The most effective action most of us can take during the COVID-19 pandemic is to hunker down at home. But what if you can’t go home?

During any natural disaster – and the current outbreak qualifies in spirit, if not in definition – it’s always the most vulnerable among us who suffer the most.

Mainers who are homeless and Mainers who are incarcerated are particularly susceptible to viral outbreaks. Their needs are all but ignored by most on a good day. At this time, even more than at others, that could be disastrous.

Jails across Maine have reported ramping up cleaning and disinfecting regimens, and are limiting programming and visitations to cut back on person-to-person contact.

But there’s more officials can do. Even in the best of circumstances, Maine jails hold many more people than can be justified in the name of public safety. Most are there awaiting trial and are only incarcerated because they cannot afford bail.

Maeghan Maloney, the district attorney for Kennebec and Somerset counties, told the Kennebec Journal she is seeking cash bail only if the person presents a risk to public safety. Additionally, she asked sheriffs in her two counties to issue court summons instead of arrests whenever possible.


Both ideas would be good policy in normal times, and they make even more sense now. That’s particularly true now that courts have been closed at least through May 1, meaning more people will be held in jail longer awaiting trial.

The homeless, too, are particularly vulnerable. It is difficult for the homeless to avoid crowds if they want to access shelters and other services. The Maine Center for Disease Control and Prevention has recommended no gatherings of more than 50 people; Preble Street in Portland points out it serves 300 people at each meal. In that case and others, the homeless need more room, so they can spread out.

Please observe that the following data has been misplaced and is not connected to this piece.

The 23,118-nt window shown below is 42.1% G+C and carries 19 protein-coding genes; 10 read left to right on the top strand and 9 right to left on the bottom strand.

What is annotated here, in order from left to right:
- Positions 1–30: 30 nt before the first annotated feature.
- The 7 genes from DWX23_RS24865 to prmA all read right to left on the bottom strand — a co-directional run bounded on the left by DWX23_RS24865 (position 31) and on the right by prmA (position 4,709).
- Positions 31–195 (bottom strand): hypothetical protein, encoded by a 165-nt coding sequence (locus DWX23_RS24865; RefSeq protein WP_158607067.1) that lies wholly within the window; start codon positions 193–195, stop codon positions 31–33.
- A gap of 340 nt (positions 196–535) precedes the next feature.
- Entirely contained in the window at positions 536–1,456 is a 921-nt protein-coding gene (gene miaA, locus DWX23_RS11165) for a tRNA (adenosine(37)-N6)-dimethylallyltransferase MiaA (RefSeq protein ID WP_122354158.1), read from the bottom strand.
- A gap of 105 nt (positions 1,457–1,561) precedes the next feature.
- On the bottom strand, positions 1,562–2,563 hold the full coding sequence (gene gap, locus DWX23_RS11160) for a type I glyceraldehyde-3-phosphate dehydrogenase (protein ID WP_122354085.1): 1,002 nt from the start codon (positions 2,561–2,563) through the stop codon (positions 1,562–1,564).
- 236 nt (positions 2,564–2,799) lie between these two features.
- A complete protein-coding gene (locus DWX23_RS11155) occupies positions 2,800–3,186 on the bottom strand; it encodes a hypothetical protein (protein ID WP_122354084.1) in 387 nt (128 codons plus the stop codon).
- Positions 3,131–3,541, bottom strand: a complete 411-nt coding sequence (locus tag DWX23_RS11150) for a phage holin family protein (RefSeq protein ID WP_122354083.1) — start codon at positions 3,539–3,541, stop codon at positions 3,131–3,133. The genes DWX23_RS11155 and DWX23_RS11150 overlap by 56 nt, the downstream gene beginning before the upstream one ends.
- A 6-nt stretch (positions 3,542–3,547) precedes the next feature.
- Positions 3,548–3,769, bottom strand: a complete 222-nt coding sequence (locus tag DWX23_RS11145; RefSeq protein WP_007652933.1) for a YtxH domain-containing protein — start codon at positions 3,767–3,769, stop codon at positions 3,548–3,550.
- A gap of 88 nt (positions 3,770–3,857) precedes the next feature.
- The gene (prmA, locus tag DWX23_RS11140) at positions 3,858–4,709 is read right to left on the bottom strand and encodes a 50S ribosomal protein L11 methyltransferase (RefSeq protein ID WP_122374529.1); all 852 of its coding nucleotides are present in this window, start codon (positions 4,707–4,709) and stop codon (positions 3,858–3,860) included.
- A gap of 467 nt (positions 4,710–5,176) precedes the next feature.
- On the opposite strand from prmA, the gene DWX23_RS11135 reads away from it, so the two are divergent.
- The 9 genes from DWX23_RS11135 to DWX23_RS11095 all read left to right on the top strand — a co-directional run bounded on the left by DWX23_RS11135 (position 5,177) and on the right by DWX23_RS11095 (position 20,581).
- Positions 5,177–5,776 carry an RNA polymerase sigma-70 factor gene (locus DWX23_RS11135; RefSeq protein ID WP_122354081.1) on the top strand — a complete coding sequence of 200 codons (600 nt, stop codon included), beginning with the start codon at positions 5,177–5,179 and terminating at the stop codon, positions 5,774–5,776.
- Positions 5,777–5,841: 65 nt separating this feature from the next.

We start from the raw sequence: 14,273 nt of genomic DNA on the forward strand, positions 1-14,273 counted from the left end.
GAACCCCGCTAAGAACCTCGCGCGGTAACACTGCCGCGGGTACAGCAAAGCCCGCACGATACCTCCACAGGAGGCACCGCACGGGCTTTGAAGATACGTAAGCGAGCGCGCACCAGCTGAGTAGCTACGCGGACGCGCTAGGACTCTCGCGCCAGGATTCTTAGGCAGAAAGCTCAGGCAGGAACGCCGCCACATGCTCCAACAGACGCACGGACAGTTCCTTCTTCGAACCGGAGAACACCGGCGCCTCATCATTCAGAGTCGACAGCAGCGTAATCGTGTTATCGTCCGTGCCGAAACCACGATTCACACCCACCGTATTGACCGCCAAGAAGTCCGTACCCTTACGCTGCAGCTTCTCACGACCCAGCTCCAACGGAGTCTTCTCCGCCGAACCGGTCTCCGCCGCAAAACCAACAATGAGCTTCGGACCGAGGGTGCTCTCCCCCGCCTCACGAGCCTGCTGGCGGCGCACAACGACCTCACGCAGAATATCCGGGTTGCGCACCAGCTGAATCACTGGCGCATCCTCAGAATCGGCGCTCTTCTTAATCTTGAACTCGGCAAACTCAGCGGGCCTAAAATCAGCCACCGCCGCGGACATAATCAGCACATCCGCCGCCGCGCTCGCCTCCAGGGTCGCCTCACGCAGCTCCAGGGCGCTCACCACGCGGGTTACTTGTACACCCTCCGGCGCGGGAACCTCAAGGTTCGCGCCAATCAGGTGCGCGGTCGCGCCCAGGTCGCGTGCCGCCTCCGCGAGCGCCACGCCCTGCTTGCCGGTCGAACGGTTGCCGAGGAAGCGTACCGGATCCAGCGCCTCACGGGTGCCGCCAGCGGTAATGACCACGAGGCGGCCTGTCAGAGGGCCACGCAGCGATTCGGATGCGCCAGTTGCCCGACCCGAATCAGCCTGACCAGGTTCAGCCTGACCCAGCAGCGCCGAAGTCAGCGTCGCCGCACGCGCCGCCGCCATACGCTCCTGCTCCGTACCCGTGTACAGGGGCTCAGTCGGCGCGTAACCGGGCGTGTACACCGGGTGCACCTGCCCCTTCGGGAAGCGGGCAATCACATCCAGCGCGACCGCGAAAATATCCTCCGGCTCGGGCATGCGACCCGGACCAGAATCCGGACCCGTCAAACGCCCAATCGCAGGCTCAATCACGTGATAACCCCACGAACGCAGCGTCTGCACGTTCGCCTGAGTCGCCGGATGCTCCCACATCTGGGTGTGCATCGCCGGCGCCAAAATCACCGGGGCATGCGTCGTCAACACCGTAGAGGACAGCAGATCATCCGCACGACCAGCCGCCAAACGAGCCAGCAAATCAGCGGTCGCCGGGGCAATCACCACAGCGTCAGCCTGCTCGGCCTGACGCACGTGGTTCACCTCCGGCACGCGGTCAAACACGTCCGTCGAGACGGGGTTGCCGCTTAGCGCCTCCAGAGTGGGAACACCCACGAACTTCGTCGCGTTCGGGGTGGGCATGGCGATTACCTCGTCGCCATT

What’s more, there is nowhere for them to go if they need to be quarantined.

Many of the homeless are in family units. Many work. All get around in public. The potential for infection and the absence of quarantine space are a threat not only to individual health but also to the wider effort to control the spread of the coronavirus.

Preble Street and other organizations say they are taking steps to limit the potential for transmission of the virus. The city of Portland said it is working on establishing separate space for quarantine. There will likely be need for space in all of Maine’s largest communities.

We also have to make sure not to add to the ranks of homeless Mainers. Evictions should stop, and there has to be support for people living paycheck-to-paycheck, for whom this crisis could lead quickly to hunger or their losing a place to live.

The coronavirus outbreak asks each of us to think of the needs of the community at large as much as we do our own. That includes people who are homeless and people who are incarcerated. They often are forgotten, but we must not forget them in the coming weeks.

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